I would understock the tank and monitor my water quality (with a liquid test kit and written log) and the behavior of the fish to get a good idea how hard it will be to keep the water quality good as well as make sure the fish do not seem to be stressed. Personally I think the one inch rule is bunk. For some species 1 inch is way too much and others can be comfortably stocked higher. The actual mass of the fish would probably be a better judge, but it is kinda hard to weigh fish. But once you have the tank partial stocked and it isn't taking any Herculean efforts to keep the nitrates down, I would feel comfortable adding a few fish more. Keep an eye out for any behavior that might indicate that the fish are being stressed by the lack of space. You will also have to be very dedicated to maintenance with a tank stocked so.
 
Jimold
  • #21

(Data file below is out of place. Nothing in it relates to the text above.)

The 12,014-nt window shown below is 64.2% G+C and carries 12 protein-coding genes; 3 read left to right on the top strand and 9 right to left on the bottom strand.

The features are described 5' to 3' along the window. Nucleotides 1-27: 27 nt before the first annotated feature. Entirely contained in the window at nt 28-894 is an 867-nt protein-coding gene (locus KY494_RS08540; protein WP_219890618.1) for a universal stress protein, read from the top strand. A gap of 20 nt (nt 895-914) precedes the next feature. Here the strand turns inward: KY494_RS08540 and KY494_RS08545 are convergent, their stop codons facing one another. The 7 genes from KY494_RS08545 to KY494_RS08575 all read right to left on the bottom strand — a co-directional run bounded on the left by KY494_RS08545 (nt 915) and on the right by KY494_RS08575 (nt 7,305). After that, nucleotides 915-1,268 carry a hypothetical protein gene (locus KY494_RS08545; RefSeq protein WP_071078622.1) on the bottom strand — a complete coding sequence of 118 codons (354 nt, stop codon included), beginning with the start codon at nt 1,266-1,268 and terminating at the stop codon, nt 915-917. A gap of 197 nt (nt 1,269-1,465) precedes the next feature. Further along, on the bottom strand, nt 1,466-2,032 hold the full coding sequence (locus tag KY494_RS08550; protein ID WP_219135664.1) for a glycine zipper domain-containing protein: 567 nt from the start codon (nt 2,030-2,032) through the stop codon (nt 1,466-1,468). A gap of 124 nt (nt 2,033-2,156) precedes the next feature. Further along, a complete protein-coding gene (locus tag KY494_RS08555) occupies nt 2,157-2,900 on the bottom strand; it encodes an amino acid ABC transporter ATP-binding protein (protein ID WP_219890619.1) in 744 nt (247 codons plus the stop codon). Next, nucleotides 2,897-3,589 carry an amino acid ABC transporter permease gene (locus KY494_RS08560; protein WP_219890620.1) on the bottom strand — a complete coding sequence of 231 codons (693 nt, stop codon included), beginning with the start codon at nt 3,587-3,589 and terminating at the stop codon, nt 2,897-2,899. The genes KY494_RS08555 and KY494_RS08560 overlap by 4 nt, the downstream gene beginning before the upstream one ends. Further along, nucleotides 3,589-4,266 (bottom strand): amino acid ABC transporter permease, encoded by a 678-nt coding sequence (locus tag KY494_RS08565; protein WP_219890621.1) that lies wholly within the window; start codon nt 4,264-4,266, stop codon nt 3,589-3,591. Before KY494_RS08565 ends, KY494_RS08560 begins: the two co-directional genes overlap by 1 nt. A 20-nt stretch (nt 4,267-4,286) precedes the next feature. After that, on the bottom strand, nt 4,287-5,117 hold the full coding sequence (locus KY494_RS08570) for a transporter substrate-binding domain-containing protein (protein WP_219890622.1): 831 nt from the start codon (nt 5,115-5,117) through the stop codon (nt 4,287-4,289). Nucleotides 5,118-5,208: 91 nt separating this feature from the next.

OK,if you use just hairgrass and some small anubI you should have enough space... but that's not going to be your problem as I see it. First, is your tank set up to handle plants (lights, substrate, etc...)?? And how much do you know about water bio-chemestry in relation to plants and fish? The reason I ask is mainly because of photosynthisis at night. Most people know plants breath in (so to speak) CO2 and give off oxygen, but most people don't know if this is true ONLY during the day. At night it switches and the plants absorb O2 and give off CO2. And this is where stocking a tank can get tricky. I have to run a bubble stone at night (only) just to keep my fish from suffocating!! FYI, this is why labrynth fish like Betta's and GouroumI developed the ability to breath air. In their native Asian swamps the water is so still and calm the O2 levels soar during the day, but bottom out at night and are nearly zero at dawn. So fish from this region, especially Bettas, developed the ability to "breath" air.